Why you should care
Thinking of the perfect comeback too late — what the French call l’esprit de l’escalier — struck in spades when I met the now-famous actor.
There’s nothing about Jack Black that I shouldn’t love. That puckish sprite’s thoroughly realized performances in fine motion pictures from Kung Fu Panda to, well, Kung Fu Panda: The Secrets of the Furious Five, along with his mock musical outings with Tenacious D and his work on Mr. Show, should have been enough for me. They most certainly would have been enough for anyone with a finger on the pulse of hipster pop culture and a deep sense of postmodern irony.
Beyond that, Jack Black and I share a lot in common, starting with the same birthday and, maybe most significantly, friends. One of whom said to me, “Hey, let’s drive to LA. It’ll be fun. I need to meet my agent, and we could hang with some of my theater peeps.”
Maybe she didn’t actually say “peeps” — this was 1993 — but the intention remains: We’d take a road trip to Los Angeles, have fun in small doses and do what people there seemed to do: mostly, chat, hang, chill. Back then, no one was famous, and it wouldn’t have mattered much anyway because this so-called actors’ gang wouldn’t have been much more than a passing interest to me, my appearance in Bill Cosby’s Leonard Part 6, the worst movie of 1987, notwithstanding. I was, and remain, siloed in music.
First stop? A café meetup with Jack Black.
[Jack] Black eventually rolled up, big entrance, pet-name exchanges, air kisses, all ultra-Hollywood to me, and amusingly so.
We sat at a sidewalk table, ordered, chatted easily and waited for the dude to show. Black eventually rolled up, big entrance, pet-name exchanges, air kisses, all ultra-Hollywood to me, and amusingly so. I remember smiling.
“And, Jack, this is my friend Eugene.…”
I stood to shake his hand. Black looked to be about 5-foot-6, and though we probably weighed the same, I’m 6-foot-1, so I looked down at him and my offered hand hung in the air for a beat before he shook it, not looking at me as he did so.
But I’m easy, and, still smiling, I said that I was glad to meet him. He pulled up a chair across from my friend and next to me. They chatted about people they knew — household names now, but struggling strivers back then. I just listened, with absolutely no need to be star of the sidewalk table. Black was quick-witted and droll. Then he swiveled to face me.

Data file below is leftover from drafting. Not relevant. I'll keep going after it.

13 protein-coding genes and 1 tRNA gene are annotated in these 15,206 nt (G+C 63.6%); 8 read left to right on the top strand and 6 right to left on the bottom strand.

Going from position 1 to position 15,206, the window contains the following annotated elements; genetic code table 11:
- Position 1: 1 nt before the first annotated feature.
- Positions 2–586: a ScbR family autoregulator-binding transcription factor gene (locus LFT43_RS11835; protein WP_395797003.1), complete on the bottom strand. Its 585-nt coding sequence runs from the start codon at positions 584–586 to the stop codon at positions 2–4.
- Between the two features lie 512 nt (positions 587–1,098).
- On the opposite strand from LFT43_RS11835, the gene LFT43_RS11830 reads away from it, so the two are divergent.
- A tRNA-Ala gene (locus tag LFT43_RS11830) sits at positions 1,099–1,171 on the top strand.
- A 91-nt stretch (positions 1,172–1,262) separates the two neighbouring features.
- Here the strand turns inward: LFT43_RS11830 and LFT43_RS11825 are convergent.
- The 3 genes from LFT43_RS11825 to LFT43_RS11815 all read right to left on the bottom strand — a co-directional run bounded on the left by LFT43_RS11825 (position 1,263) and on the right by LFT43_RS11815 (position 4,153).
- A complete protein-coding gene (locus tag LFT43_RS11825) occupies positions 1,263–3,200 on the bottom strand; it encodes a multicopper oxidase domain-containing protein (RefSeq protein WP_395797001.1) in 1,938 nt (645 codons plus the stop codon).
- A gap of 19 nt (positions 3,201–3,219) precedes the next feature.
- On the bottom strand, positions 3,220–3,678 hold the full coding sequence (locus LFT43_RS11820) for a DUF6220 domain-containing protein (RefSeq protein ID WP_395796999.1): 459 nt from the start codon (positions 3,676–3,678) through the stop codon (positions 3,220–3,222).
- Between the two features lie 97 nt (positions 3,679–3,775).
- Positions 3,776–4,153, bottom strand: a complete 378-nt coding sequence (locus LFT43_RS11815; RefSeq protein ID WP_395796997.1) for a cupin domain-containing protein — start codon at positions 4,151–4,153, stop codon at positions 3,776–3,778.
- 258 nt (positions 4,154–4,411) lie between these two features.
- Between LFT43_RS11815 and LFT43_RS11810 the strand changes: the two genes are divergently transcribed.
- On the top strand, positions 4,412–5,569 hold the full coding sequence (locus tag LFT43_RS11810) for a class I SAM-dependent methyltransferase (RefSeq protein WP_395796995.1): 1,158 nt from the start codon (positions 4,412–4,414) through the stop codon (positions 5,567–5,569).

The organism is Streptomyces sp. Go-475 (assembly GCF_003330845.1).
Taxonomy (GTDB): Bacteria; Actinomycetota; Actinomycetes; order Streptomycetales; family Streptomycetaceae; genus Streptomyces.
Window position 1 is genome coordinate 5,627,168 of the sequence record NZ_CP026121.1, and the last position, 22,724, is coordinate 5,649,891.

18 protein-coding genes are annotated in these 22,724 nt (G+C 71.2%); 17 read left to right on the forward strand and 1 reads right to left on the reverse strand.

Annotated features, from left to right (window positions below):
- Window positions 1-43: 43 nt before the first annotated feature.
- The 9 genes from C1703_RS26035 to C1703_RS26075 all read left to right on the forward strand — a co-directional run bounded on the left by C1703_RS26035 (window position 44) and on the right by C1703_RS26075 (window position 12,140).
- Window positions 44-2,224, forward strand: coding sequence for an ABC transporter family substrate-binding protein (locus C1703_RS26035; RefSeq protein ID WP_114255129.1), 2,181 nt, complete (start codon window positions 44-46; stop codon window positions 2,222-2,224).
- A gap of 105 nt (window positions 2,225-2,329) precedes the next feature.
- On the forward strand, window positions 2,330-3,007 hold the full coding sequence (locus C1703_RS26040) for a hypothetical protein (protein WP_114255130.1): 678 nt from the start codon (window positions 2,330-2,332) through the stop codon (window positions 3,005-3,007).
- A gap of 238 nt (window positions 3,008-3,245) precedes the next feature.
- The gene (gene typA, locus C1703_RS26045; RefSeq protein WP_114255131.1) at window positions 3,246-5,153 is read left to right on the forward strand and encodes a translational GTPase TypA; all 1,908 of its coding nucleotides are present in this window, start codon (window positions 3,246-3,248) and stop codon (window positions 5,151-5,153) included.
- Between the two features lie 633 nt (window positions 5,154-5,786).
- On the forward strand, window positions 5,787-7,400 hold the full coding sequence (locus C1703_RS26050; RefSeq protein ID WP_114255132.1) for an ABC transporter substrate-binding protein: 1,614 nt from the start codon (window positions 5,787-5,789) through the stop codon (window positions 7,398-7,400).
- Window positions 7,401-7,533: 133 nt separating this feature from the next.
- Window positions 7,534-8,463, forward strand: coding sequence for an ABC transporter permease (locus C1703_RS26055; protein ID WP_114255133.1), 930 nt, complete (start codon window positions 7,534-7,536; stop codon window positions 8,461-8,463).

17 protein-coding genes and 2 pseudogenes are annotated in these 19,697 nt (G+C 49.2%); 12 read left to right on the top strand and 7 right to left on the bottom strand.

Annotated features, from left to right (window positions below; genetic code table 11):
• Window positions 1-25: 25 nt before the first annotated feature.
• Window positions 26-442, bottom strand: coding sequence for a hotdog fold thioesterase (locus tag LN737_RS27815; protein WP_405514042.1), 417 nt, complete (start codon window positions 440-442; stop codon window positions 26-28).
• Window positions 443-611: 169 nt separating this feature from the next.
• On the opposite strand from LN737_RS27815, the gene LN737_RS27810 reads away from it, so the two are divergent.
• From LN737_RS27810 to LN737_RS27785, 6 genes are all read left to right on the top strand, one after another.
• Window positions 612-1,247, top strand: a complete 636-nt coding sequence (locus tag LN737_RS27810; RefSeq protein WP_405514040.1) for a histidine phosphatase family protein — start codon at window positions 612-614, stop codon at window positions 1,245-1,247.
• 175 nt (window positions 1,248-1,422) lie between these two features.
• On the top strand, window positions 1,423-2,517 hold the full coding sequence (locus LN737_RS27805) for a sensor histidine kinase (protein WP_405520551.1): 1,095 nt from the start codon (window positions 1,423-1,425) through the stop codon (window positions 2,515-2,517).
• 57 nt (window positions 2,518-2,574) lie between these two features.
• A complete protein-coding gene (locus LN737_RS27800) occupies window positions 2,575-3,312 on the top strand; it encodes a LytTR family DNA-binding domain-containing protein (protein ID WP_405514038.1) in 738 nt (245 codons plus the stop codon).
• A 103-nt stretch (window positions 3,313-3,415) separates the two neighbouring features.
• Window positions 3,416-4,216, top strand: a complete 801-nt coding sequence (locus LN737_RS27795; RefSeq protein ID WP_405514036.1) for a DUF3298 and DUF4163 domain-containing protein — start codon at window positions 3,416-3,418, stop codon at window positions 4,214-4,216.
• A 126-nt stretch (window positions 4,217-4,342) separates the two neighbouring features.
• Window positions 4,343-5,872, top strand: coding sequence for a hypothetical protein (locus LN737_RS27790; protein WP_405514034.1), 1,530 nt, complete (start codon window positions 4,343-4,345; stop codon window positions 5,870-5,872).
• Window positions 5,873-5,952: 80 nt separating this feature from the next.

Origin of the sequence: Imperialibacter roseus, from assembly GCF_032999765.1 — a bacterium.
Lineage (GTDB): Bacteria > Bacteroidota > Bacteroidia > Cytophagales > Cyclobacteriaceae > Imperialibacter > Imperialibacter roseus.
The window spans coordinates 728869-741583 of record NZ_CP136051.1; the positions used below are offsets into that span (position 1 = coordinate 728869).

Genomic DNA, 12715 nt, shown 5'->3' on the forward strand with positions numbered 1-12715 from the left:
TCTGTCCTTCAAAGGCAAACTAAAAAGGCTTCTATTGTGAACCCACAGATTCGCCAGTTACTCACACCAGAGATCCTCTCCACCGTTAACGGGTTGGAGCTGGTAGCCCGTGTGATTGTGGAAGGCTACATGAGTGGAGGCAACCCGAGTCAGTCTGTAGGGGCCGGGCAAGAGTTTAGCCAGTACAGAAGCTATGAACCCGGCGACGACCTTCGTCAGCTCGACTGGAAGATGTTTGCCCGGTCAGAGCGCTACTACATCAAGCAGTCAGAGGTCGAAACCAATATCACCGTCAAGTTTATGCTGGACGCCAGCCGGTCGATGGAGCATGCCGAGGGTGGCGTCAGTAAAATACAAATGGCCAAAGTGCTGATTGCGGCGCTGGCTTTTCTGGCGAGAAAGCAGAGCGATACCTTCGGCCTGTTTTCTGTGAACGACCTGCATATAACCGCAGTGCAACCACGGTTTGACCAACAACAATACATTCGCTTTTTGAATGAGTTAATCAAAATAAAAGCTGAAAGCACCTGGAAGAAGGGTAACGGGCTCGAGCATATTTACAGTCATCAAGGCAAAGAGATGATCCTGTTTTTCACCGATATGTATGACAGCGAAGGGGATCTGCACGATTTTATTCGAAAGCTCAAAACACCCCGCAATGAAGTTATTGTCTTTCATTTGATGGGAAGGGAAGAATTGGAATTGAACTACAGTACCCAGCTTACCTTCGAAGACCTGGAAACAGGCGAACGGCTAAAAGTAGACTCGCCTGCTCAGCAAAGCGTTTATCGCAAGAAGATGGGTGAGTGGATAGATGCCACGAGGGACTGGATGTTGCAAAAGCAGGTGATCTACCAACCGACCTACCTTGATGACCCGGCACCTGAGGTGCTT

“So what are you up to, Eugene?” I got it, all of it, immediately. This was some sort of 20-something Algonquin Round Table deal where the best and brightest of the Los Angeles creatives would meet and greet and say things that were wonderfully witty and incisive and full of insight.
Not expecting to be called on, I started to say, “Ah, you know.…” But before I even got there, Black swiveled back to our friend and rolled on. In theater terms, he stepped all over my lines. Rather than be offended, I was amused.
As a kid I never knew how to make sense of nonphysical attempts to bully me. They always seemed amusing, and here I was amused. To the point of chuckling. Black sneaked a look my way, a frown on his face.
“I’m sorry, Eu-gene” — he leaned on the syllables of my name — “what were you saying?”
And once more into the breach, I start to answer, and he interrupts, figuring I hadn’t gotten it the first time. This time I responded not with a chuckle but a laugh. I don’t know if it was what Black was expecting, but it’s what he got. He amused me. Like a clown.
The meeting drew to a close, Black took his leave, and our common friend said something along the lines of him being one of her more “reasonable” exes. And then I understood. Our commonality, like some sort of Jean-Paul Sartre No Exit love triangle, had given Black cause for consternation. He did what he did — be funny — because he couldn’t do anything else.
As the years passed, my mind returned to this moment. Often. And like Columbo, I returned.
“Say, you remember hanging out with Jack Black way back when?” I asked my friend. “What the hell was his problem? I mean, he was kind of a disrespectful prick, wasn’t he?”
“I don’t know,” she said, laughing. “He’s probably only met like two Black people his whole life. Maybe he was just intimidated. Or nervous.”
“Nervous people don’t blithely step into harm’s way on a whim.”
“Who knows? And why are you still thinking about it?”
A good question. In the intervening years, Jack Black has been unavoidable — from billboards to hit movies — and I’ve had many occasions to think of him. Then, one day, it hit me in full Goodfellas fashion: He had insulted me, to quote De Niro, “a little bit.”
And then the way was clear: My earlier equanimity hardened into an irascibility, made even more potent because of how pointless it was. I would dream about slapping Jack Black at that café table. More than this, I’d tell anyone who stood still long enough — friends, family, people on line at the movies buying tickets to Jack Black movies — about his crime against at least this one small portion of humanity.
“Jack Black? You know that guy sucks, right? It’s just my opinion, of course … one man’s opinion against the slings and arrows of outrageous fortune.…” Here my voice and my eyebrows raised like that of a pork chop preacher just getting warmed up, oblivious to having lost my audience back at “sucks.”
And having just written that, I am smiling once again — pleased with myself. Now, that is funny. And a little sad. But mostly funny.